By Robert W. Crandall
There is general agreement that we must control pollution of our air, water, and land, but there is considerable dispute over how controls should be designed and how much control is enough. The pollution control mechanisms adopted in the United States have tended toward detailed regulation of technology, leaving polluters little choice in how to achieve the environmental goals. This “command-and-control” strategy needlessly increases the cost of pollution controls and may even slow our progress toward a cleaner environment.
In 1970, popular concern about environmental degradation coalesced into a major political force, resulting in President Richard Nixon’s creation of the federal Environmental Protection Agency (EPA) and the first of the major federal attempts to regulate pollution directly—the Clean Air Act Amendments of 1970. Since then, the federal role in regulating pollution has grown immensely, unleashing many regulatory responsibilities on the EPA and a cascade of regulations on local governments and the business community. But that has begun to change somewhat as environmentalists have increasingly realized that markets can work to allocate pollution reduction responsibilities efficiently among firms and across industries. Although the command-and-control approach is still the norm, environmental lobbyists and legislators have, on occasion, considered market-based approaches to pollution control. Most of the proposals for limiting global warming, for example, explicitly include market-based approaches for controlling carbon dioxide emissions.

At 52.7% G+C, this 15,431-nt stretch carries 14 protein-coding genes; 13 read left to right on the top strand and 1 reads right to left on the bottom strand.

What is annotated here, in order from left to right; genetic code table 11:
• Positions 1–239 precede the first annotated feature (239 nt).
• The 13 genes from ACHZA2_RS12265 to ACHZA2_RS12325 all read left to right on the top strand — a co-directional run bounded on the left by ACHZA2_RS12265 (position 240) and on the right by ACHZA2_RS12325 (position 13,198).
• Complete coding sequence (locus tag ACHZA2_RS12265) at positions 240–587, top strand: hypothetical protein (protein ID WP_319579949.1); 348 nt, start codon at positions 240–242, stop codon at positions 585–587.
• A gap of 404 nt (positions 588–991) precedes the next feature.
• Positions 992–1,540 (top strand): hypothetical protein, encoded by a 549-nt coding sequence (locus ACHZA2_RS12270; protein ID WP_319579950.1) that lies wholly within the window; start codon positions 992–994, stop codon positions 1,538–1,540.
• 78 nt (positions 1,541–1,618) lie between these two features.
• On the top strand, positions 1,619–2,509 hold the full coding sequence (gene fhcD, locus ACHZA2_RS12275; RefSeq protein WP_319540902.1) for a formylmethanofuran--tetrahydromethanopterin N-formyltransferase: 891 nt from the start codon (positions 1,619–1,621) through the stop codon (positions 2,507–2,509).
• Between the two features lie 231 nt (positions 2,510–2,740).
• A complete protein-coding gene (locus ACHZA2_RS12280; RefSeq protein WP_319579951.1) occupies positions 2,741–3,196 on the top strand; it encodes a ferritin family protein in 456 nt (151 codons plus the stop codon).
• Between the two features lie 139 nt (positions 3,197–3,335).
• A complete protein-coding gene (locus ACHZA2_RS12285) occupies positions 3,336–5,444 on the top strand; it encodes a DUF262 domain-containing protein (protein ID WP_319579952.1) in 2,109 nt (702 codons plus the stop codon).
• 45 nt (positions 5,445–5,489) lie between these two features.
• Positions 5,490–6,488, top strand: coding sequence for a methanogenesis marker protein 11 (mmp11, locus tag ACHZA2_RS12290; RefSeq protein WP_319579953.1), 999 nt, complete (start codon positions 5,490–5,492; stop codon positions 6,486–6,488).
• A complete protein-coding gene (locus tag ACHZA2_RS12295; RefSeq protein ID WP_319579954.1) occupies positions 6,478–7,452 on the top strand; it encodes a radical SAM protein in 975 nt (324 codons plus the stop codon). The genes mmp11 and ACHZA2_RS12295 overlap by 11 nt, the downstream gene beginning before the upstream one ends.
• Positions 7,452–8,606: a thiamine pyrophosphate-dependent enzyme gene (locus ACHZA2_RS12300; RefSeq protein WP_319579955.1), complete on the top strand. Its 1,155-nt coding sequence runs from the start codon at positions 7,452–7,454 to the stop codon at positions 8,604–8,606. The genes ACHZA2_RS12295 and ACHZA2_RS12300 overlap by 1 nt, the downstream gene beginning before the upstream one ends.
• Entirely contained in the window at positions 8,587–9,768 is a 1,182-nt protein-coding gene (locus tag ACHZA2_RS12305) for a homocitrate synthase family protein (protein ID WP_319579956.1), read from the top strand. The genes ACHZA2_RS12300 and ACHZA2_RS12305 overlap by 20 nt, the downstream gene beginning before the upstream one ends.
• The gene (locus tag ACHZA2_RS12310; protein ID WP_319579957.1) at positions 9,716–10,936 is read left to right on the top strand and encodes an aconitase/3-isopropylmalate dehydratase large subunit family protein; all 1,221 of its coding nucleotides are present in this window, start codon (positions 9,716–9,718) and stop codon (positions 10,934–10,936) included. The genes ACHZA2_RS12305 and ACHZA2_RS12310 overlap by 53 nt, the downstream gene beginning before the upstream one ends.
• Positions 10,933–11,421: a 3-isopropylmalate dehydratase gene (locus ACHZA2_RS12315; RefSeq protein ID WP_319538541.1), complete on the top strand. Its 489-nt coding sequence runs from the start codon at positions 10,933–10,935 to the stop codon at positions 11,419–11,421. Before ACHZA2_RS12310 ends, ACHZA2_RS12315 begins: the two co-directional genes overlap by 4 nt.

In virtually every antipollution law, Congress has instructed the EPA to establish and enforce specific pollution standards for individual polluters. The EPA generally bases these standards on some notion of the “best available” or “best achievable” technology for each source of pollution in each industry. Because each pollutant has many sources, the EPA often sets literally hundreds of maximum-discharge standards for any single pollutant.